Wealthy families or their advisors rarely appreciate hearing the term “generation-skipping transfer tax” (GSTT) The nuances of this specific tax law can be quite complicated, but there’s a reason for it: families and individuals often enjoy giving from one generation to the next, and the GSTT offers a fixed rate that ensures such gifts are taxed appropriately.
There is a recent study from Boston College’s Center on Wealth and Philanthropy, an estimated $59 trillion will be transferred from 2007 to 2061. While not all of that is subject to the GSTT, it does illustrate how important such a tax is today – and will become for the future (simplistically thinking about our federal deficit and the upward trending expectations for servicing our debt through higher taxes—the government will get their cut!).
The Department of Labor (DOL) will be coming out with a major decision next week that will effect virtually all financial professionals and clients, as they provide guidance that addresses the most
important decisions of our financial lives; what to do with clients 401(k) once they retire. Retirement investors are harmed – primarily in the form of higher costs and lower retirement savings –
when they receive conflicted advice that puts the adviser’s interest ahead their own.
By requiring fiduciary accountability for all advice related to retirement assets, the rule will provide much needed protections to help retirement investors navigate the complex and confusing financial services marketplace.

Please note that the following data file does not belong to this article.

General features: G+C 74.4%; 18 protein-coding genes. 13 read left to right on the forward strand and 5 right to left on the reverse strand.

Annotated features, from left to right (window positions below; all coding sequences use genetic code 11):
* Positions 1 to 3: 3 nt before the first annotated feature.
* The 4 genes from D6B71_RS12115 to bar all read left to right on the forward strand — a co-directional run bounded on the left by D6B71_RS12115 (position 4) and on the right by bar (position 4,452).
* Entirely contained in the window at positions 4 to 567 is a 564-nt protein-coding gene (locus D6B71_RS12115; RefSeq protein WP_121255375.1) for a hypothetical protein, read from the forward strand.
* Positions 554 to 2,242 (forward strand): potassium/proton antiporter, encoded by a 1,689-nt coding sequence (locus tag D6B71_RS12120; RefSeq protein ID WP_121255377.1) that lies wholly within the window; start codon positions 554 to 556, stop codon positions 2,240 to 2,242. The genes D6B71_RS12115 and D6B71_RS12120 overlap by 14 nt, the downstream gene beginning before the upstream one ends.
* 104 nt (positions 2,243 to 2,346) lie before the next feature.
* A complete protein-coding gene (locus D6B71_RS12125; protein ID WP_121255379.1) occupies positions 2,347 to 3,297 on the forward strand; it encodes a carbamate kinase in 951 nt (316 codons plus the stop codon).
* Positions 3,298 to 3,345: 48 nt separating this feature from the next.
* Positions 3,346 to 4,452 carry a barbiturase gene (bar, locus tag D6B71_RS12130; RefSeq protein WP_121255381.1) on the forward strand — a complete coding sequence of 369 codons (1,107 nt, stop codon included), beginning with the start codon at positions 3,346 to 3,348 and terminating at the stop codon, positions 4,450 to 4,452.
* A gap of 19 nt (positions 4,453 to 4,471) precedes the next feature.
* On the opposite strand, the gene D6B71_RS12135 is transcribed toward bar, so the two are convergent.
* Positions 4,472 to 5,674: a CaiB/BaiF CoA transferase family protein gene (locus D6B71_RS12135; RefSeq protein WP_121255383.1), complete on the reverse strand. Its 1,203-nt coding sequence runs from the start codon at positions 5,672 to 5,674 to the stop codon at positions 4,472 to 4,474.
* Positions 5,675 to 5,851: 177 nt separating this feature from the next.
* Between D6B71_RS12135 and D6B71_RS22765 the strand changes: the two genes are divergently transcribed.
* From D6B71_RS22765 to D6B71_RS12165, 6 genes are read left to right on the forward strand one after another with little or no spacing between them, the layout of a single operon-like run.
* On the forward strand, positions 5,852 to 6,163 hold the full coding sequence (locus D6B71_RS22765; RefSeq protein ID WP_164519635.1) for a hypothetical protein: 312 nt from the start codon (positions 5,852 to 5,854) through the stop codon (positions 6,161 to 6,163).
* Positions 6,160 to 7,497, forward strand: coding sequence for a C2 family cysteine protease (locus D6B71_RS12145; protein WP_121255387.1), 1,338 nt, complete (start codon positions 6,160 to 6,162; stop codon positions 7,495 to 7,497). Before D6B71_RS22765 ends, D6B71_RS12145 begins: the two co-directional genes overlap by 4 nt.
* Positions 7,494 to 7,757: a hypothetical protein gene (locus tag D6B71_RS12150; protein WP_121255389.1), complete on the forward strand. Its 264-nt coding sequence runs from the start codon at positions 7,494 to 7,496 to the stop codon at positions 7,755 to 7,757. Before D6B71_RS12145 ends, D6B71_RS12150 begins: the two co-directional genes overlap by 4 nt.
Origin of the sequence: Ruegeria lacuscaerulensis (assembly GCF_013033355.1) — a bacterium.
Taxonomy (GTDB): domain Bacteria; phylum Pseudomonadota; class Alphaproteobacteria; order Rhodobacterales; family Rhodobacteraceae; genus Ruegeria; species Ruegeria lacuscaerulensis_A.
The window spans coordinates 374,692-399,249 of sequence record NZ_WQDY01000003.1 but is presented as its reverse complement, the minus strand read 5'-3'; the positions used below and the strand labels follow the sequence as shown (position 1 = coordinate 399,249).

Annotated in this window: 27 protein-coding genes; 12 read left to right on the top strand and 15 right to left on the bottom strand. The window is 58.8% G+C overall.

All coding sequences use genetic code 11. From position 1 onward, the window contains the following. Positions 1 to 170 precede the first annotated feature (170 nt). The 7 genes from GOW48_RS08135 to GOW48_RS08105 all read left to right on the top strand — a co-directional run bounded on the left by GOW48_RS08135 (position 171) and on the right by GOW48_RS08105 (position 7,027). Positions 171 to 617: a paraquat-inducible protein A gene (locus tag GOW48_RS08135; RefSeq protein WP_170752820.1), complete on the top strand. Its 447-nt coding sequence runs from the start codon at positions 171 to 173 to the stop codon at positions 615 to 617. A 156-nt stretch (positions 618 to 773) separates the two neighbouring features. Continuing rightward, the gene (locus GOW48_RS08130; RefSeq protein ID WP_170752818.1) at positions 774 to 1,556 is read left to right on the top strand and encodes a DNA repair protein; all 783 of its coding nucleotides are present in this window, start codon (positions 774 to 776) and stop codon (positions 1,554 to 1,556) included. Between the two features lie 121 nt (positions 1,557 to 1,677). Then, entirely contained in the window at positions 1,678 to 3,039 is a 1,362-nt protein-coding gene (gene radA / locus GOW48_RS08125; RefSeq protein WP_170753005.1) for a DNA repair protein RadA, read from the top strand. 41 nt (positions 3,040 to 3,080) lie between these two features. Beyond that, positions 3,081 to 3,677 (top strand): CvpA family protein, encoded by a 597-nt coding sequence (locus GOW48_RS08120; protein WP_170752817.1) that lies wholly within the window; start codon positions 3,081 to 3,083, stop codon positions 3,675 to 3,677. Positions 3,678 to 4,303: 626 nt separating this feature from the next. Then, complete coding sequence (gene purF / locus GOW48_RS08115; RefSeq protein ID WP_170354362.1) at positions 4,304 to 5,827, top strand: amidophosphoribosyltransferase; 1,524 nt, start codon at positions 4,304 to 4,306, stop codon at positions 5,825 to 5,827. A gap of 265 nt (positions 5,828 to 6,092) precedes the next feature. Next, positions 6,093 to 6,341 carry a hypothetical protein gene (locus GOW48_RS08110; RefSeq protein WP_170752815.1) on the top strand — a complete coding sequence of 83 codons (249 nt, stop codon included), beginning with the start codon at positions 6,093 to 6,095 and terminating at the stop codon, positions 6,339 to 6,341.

For many Americans, whether to rollover and how to invest their retirement nest egg, is one of the most important financial decisions they will make as there is more than $14.4 trillion of retirement assets in 401(k) plans and Individual Retirement Accounts (IRAs). Under the current regulatory framework, all advisers are not required to make rollover IRA recommendations in their clients’ best interest, leaving Americans subject to conflicted advice related to their retirement savings.
We recently hosted an expert team of six highly regarded advisors to have an open discussion and brainstorming session focused on how best to serve successful families, along with the inevitable complexities and nuances of managing different aspects of their significant wealth. Among this group included specialized experts exclusively serving financially successful families, business owners, and C-level executives. The players around the table included an estate attorney, a consultative tax professional (CPA), a life insurance advisor, a high-end property and casualty insurance agent, and two comprehensive wealth management professionals.